After further questions and discussion, Trustees passed the following motion:


MOTION: That for school operations and the safety of students in the 2020-2021 school year, if at such time as the safety and security of students becomes compromised as a result of insufficient staffing at a school, or schools, due to staff illness, quarantine, or cumulative other causes, the Director of Education be authorized to close one or more schools, per Section 19(1) of the Education Act.

Report on Learning Model Update

Director Burra, and Superintendent of Business Craig Young provided Trustees with an update regarding the sustainability and potential implications of maintaining two viable models of learning: conventional face-to-face and virtual.


Director Burra restated Program Memorandum (PPM) 164, released in the middle of August 2020, outlines the Ministry of Education’s expectations regarding school boards providing virtual synchronous and asynchronous learning for students/families choosing to not attend school.


He said from an educational perspective, being unable to quickly honour family requests for a change of model is extremely problematic. Ramifications for the system in honouring multiple entry/exit points are also unignorable.


To accommodate the movement of additional elementary students to virtual learning, only two options exist: (a) classroom teachers in schools continue to support students wanting to move to virtual learning in a synchronous and/or asynchronous fashion, while continuing to serve the students in the classroom, or (b) more elementary staffing is provided through additional use of currently allocated reserves. Short of a reorganization, depending on the number of students wanting to pursue virtual learning, Limestone may face a situation where both (a) and (b) above must be utilized at some point during this school year.


Superintendent Young said in order to have the financial ability to potentially execute option (b), LDSB will need to access additional accumulated surplus which requires Board approval. School boards have the ability to access their accumulated surplus up to 2% of operating revenues to address COVID-19 expenses. Staff recommend that the Board of Trustees approve amending the budget to use the Accumulated Surplus of up to 2% of operating revenues to a value of $4.93 million (including the $2.465 million previously approved) to address the increasing COVID-19 expenses in the 2020-2021 budget year. He added that the accumulated surplus should be about $5M for 2019-2020. Staff recommend using about half of that.


After discussion and questions, Trustees moved to vote. Trustee Elliott recused himself from the vote due to conflict of interest. The recommendation carries as presented:


MOTION: That the Limestone District School Board approve amending the budget to use their Accumulated Surplus of up to 2% of operating revenues to a value of $4.93 million (including the $2.465 million previously approved) to address the increasing COVID-19 expenses in the 2020-2021 budget year.

External Reports & Other Communication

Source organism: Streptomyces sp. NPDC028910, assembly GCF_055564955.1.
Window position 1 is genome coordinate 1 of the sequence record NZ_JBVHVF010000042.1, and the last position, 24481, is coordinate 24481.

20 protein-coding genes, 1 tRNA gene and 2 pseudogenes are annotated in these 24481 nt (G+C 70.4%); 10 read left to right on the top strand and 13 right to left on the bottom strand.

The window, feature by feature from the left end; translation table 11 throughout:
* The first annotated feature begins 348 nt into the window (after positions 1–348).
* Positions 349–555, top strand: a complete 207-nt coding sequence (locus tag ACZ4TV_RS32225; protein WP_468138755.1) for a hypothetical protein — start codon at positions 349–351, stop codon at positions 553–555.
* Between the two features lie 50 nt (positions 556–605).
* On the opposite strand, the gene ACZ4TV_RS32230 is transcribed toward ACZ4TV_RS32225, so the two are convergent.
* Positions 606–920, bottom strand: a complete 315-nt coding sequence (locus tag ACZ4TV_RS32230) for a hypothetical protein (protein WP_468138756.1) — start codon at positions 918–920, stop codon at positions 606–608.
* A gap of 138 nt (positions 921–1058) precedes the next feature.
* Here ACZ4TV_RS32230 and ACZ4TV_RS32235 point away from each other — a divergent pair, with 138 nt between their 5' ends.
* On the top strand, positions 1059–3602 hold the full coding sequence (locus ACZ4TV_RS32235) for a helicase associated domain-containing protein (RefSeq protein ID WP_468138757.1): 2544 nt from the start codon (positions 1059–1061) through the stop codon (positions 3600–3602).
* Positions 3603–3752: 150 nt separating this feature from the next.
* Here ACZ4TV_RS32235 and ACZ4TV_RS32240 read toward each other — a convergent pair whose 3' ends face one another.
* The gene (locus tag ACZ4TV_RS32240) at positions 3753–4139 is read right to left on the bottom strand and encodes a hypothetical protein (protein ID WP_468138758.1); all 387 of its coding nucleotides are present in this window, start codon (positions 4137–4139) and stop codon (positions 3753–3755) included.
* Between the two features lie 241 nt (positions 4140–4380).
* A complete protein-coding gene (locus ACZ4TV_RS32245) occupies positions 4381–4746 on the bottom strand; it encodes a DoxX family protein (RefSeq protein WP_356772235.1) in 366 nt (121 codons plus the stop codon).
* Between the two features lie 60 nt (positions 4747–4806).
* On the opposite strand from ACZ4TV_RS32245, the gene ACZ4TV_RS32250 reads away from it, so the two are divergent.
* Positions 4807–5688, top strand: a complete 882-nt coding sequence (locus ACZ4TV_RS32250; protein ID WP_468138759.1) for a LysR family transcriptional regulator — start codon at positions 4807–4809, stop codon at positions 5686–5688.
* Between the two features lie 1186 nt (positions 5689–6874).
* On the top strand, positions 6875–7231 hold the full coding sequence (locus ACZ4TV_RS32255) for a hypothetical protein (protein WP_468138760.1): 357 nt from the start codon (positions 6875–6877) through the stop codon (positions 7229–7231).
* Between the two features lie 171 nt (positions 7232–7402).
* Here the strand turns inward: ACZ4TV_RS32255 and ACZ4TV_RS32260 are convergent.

Chair Ruttan referenced a letter that expressed concerns of a potential conflict of interest regarding Trustee Elliott's earlier motion to mask students in Kindergarten to Grade 3.


The Chair gave Trustee Elliott the opportunity to respond. He said that he is mindful of the perception of a conflict and Trustee Elliott removed himself from the room to allow Trustees to further discuss. Trustee Elliott also stated that he would accept the motion be revisited if deemed necessary by his colleagues.


Director Burra explained there were two items for discussion/decision. Trustee Elliott has acknowledged the perceived code of conduct and code of conduct breach. Trustees can decide to investigate further and decide upon sanctions, and revisit or rescind the motion. Trustees did not overturn the motion despite consideration debate.


Chair Ruttan concluded that this is a cautionary tale and highlighted the need for transparency. Declaring a conflict at the beginning of each meeting is not the issue necessarily but recusing oneself from motions or votes is what is important. Trustees unanimously agreed no further action is required and the motion stands.

Request for Information: anti-Black racism and anti-Indigenous racism

Student Trustees presented additional items to a previous request for information brought forward in June 2020. The information is outlined below (and on pages 53-55 in the Board Agenda).

Trustees Quadir, Traviss and Putnam each spoke to reasons for the additional request for information and asked for support of a motion relating to inclusion of anti-Black racism in the Board's Strategic Plan. Trustee Brown sponsored this motion.


Trustees applauded the leadership demonstrated by the Student Trustees in bringing forth student voice on this important issue.


Trustees approved the following motion as presented:


MOTION: That the Limestone District School Board Strategic Plan for 2020-2021 incorporate anti-Black racism and anti-Indigenous racism as a key area of focus to demonstrate the work being completed, including key initiatives and performance indicators.

Limestone District School Board

The Board serves more than 19,000 elementary and secondary students in 60 schools and 8 education centres covering a geographic area of 7,719 square kilometres. To get in touch with your trustee, visit Meet Your Trustees.